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Employment Law and HR Update March 2015

What is new and what should employers be aware of


Claims are down around 70% since claimants have had to pay a fee to put in a claim against their employers. Fees can be claimed back but, the form that needs to be filled in is extremely complicated. A claimant’s assets have to be assessed, along with their partner. The cost to implement a claim is between £160 and £250; this is followed by the hearing fee which costs between £230 and £950. This obviously doesn’t take into account any independent legal fees.

Early Conciliation

Employees must notify ACAS of their intention to make a tribunal claim, so conciliation can be offered. The employee has to get a certificate from ACAS following conciliation; otherwise they cannot take their claim to a tribunal. The employer does not have to be told if employee gets a certificate number.

The employee must bring in a claim within 3 months of leaving the company. But if they go to ACAS at the end of that 3 month period for conciliation, they can get another 3 months.

Employers can also initiate the discussion with ACAS.

There are a lot of hefty legal issues going on in the background which will get dealt with through employment tribunals and EAT (Employment Appeals Tribunal).

Holiday Pay

The statutory holiday entitlement is 28 days holiday for an employee working 5 days a week.

The employer:

  • can include bank and public holidays as part of the statutory entitlement

  • must not round down the holiday entitlement, but may round it up

  • must provide holiday pay during the statutory leave

  • can provide more paid holiday - this will be in the employment contract and is called ‘contractual leave entitlement’

If the employee works variable hours, holiday should be averaged over a 12 week period.

A normal week’s pay shouldn’t be less than the amount normally received, so must include calculations for commission and overtime, if this is a regular part of the salary.

The ECJ (European Court of Justice) has ruled that no-one should be worse off when they are away on holiday. Commission and overtime systems should be taking holiday expressly into account.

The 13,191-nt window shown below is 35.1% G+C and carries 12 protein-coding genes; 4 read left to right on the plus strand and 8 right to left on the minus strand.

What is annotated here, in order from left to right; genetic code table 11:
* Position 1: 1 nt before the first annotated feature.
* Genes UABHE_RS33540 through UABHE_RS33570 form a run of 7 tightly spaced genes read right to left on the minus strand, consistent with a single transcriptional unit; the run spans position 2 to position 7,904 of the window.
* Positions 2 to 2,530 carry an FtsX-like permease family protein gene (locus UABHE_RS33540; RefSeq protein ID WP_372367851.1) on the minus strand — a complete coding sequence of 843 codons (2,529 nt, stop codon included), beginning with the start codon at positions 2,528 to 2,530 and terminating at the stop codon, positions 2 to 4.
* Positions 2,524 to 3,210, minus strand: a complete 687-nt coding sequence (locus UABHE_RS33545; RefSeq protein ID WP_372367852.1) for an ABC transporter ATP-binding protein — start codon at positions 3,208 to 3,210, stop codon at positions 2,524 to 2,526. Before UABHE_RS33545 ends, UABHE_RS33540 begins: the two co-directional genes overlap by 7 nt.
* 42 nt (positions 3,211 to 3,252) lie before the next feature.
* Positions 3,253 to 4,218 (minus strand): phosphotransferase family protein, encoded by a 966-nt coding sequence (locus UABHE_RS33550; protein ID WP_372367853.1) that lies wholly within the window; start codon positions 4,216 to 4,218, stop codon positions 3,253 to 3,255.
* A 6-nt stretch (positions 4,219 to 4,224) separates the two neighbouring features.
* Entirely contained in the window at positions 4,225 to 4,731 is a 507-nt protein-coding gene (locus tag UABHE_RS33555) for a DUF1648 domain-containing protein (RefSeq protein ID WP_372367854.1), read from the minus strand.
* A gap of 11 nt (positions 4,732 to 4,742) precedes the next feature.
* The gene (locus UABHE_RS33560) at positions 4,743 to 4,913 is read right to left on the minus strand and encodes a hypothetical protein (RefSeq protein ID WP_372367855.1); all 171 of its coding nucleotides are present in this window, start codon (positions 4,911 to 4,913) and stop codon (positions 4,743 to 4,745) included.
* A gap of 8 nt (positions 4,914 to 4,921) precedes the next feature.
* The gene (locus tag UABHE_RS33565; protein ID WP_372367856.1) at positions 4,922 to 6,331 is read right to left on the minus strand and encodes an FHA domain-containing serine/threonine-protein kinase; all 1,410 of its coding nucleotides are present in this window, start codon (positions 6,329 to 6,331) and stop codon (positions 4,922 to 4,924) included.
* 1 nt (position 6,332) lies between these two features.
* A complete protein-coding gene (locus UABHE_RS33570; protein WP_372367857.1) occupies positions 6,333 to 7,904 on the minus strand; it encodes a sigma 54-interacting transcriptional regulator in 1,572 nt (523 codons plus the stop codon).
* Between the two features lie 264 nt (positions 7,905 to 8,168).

An employee can claim for overtime and commission that they would have received if they hadn’t been on holiday. If the employer doesn’t pay it, it is an unlawful deduction from wages.

Time limit for bringing a claim is 3 months. But where the deduction is part of a series, then the time limit is 3 months from the last in the series. In theory, this would allow overtime claims stretching back for years. However, the EAT says that deductions are not in the same series if they are separated by more than 3 months.

As from July 2015 the time limit for claiming unlawful deductions will be two years.

Shared Parental Leave

This is an extremely complicated piece of legislation, but the basics are as follows:-

Both parents are entitled to this leave to care for babies due from April 2015. One year’s leave can be shared between two parents, though the mother must take the first two weeks of leave.

Both parents must have six months service to qualify for this leave.

The employee must give 8 weeks’ notice of their intention to take shared leave. Both parents can be absent at the same time.

Intermittent blocks of leave can be taken with the agreement of the employer, but the employee can book 3 periods of leave if 8 weeks’ notice is given of each period of leave. The employee must produce a statement from their partner’s employer.

Right to Request Flexible Working

Since June 2014, all employees have the right to request flexible working – any reason is valid.

Employers should consider requests in a reasonable manner and can only refuse them if there is a business reasons for doing so, this reason must be from the following list:

  • the burden of additional costs

  • an inability to reorganise work amongst existing staff

  • an inability to recruit additional staff

  • a detrimental impact on quality

  • a detrimental impact on performance

  • detrimental effect on ability to meet customer demand

  • insufficient work for the periods the employee proposes to work

  • a planned structural changes to the business.

Employees need to have 26 weeks’ service to put in a claim (one per year)

Employers need to be careful regarding direct and indirect discrimination.

If an employer grants the right to flexible working they should always have a review clause in the agreement.

Gender Pay Gap

The government has accepted implementation of section 78 of the Equality Act and the regulations will come into force within 12 months. It will be a duty of all employers with over 250 staff to publish gender pay gap information.

Disability Discrimination

Many cases have been before employment tribunals and the ECJ as to the meaning of disability including obesity and Type 2 diabetes. All employers should be aware of the following term in the act “An employee has the right not to be treated less favourably due to disability”

The Equality Act 2010 provides disabled people with protection from discrimination in the work place.

  • Employers must make reasonable adjustments to accommodate a worker with a disability.

  • Disabled employees are protected from harassment at work.

  • Employers should have polices in place to prevent discrimination.

It is not just about putting up with things because you can’t be bothered or are too afraid to do anything about it (e.g., not saying anything if they come in late, or leave early), it’s about make proper adjustments and making clear firm decisions.

Human Resources is our business, leaving you to focus on yours

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